Devlog: Week 8: Writing a Ray Tracer in Julia

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It is real long since I studied coordinate geometry or computer graphics. This last week, dusting the very little remains of what I knew, I decided to work on a ray tracer. When I started, I did not know what a ray tracer was. Slowly, I understood that it was one algorithm that is used to construct a 3D scene on a 2D screen. Broadly, this is how it works

Define the eye/camera/viewpoint

Define the screen in m*n pixels

Shoot a ray for each pixel in the screen from the eye. For each ray,
    Find nearest intersected surface
    Find a color for the point based on surface reflection/refraction or the light source and shading model
    Plot the color on the pixel

I decided to build one that would trace spheres, so I had to define 3 major types - Vector, Ray, Sphere, and a helper type Intersection to store where an object intersected with the screen.

type Vector
    x::Real
    y::Real
    z::Real
end

type Ray
    origin::Vector
    direction::Vector
end

type Sphere
    center::Vector
    radius::Real
    color::Vector
end

type Intersection
    point::Vector
    distance::Real
    normal::Vector
    object
end

Interestingly when I went about defining methods for the vector, I found Julia had inbuilt support for finding dot and cross products, so all I had to do was piggyback on those implementations and build my vector class. Also, thanks to Julia's multiple dispatch mechanism, overriding inbuilt operators was as simple as this:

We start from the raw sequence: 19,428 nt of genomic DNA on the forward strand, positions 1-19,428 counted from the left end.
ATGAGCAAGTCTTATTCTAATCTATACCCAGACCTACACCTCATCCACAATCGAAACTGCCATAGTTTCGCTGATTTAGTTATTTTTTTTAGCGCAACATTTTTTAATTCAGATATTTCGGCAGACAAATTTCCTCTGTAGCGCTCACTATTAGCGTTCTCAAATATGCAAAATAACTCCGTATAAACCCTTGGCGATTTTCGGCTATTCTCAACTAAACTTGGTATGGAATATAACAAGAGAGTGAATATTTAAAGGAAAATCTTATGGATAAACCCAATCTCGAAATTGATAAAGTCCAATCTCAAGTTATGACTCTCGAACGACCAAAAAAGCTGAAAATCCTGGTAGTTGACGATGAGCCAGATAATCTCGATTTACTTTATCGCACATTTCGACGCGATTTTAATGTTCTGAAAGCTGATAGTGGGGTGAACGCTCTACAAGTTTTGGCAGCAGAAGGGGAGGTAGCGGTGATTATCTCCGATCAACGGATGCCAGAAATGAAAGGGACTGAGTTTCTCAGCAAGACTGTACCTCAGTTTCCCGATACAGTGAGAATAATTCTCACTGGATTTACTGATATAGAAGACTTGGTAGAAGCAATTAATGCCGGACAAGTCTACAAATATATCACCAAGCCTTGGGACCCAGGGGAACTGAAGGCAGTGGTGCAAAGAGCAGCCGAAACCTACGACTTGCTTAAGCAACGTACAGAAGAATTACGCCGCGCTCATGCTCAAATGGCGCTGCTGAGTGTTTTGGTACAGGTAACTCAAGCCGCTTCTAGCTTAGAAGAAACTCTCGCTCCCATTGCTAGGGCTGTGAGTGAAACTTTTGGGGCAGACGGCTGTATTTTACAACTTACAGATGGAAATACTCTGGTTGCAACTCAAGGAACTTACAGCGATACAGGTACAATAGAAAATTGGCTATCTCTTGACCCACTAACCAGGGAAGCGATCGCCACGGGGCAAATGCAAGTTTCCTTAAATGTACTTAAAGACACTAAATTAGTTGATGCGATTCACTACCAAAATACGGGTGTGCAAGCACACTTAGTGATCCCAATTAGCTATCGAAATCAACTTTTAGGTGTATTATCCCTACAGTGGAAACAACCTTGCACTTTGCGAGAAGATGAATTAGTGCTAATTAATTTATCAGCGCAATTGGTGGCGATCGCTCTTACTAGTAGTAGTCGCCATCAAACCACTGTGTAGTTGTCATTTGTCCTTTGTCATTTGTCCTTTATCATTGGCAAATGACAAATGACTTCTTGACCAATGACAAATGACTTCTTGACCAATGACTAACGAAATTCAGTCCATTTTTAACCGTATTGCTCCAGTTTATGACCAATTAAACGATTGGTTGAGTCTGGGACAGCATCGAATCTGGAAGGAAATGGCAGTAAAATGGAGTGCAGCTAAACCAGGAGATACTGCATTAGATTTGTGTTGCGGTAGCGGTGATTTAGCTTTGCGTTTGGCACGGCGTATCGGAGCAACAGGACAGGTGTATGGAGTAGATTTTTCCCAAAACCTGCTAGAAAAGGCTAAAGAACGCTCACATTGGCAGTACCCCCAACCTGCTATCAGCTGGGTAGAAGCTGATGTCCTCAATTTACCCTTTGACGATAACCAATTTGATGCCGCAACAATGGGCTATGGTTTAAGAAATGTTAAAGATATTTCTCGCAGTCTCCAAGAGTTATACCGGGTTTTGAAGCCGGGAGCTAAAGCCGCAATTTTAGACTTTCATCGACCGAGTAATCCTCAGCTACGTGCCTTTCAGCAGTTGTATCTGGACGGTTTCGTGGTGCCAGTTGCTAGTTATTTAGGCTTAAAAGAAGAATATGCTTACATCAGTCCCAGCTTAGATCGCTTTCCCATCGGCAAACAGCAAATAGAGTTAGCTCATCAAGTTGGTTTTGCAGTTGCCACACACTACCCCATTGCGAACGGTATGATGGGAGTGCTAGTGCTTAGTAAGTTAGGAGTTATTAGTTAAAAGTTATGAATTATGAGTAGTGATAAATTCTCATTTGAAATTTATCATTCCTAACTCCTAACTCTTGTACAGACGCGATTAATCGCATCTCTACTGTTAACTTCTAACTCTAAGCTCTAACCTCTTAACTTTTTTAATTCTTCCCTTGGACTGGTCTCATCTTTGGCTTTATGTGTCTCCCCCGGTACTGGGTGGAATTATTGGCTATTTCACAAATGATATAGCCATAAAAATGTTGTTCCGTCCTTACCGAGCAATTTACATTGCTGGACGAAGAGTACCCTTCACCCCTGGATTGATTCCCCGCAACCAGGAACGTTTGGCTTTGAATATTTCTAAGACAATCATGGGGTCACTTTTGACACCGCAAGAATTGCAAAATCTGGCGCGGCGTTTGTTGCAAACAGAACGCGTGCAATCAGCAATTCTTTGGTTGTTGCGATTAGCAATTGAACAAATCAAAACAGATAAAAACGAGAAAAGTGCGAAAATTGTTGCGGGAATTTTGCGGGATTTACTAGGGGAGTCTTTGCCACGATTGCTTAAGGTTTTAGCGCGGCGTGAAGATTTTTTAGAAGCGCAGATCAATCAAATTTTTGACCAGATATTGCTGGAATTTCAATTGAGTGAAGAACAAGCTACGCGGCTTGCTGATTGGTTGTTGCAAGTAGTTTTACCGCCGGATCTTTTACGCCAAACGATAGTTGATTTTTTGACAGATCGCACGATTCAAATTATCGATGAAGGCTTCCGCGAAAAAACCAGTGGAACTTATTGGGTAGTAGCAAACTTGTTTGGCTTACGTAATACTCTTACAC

function +(a::Vector, b::Vector)
    return toVec(toList(a) + toList(b))
end

That done, I went about implementing the core algorithm, and a couple of simple shading models, being Lambertian and the Blinn Phong shading models.

Once I'd implemented it all, and fixed all bugs that produced seemingly awesome but wrong images, the main loop consisted of this:

for x in 1:imageWidth, y in 1:imageHeight
    traceWorker(x, y, imageArray, cameraPos, lightSource, objects) 
end

//See full implementation <a href="https://github.com/madhuvishy/ray-tracer/blob/master/tracer.jl#L119">here</a>

I used Images.jl plugin, to build the image, and ImageView to display it, and when I ran my code with the above main loop I got something like this:

☁  ray-tracer [master] ⚡ time julia tracer.jl

julia tracer.jl  11.55s user 0.26s system 98% cpu 11.933 total

But having used Julia, I had to put it's parallel processing capabilities to test. And because each of the calculations in ray tracing are independent of each other, I could put this, to use. And now my loop became...

@parallel for x in 1:imageWidth, y in 1:imageHeight
    traceWorker(x, y, imageArray, cameraPos, lightSource, objects) 
end

//See full implementation <a href="https://github.com/madhuvishy/ray-tracer/blob/master/tracer.jl#L119">here</a>

Sweet! Let's check the new running time.

☁  ray-tracer [master] time julia tracer.jl

julia tracer.jl  6.44s user 0.11s system 99% cpu 6.566 total

Yay! Down by almost 50%. Pretty sure there are more ways to optimize my code, but this is how far I've gotten till now.

Now, for our final showdown.

Screen Shot 2014-03-31 at 5.18.54 PM

Woah, but no...

Screen Shot 2014-04-01 at 11.17.16 AM

Ummm, circles or spheres?

Screen Shot 2014-04-03 at 5.14.02 PM

Yes this.

Thanks to fellow HackerSchooler Lita Cho for patiently explaining how ray tracers work :) Check it out at: https://github.com/madhuvishy/ray-tracer/

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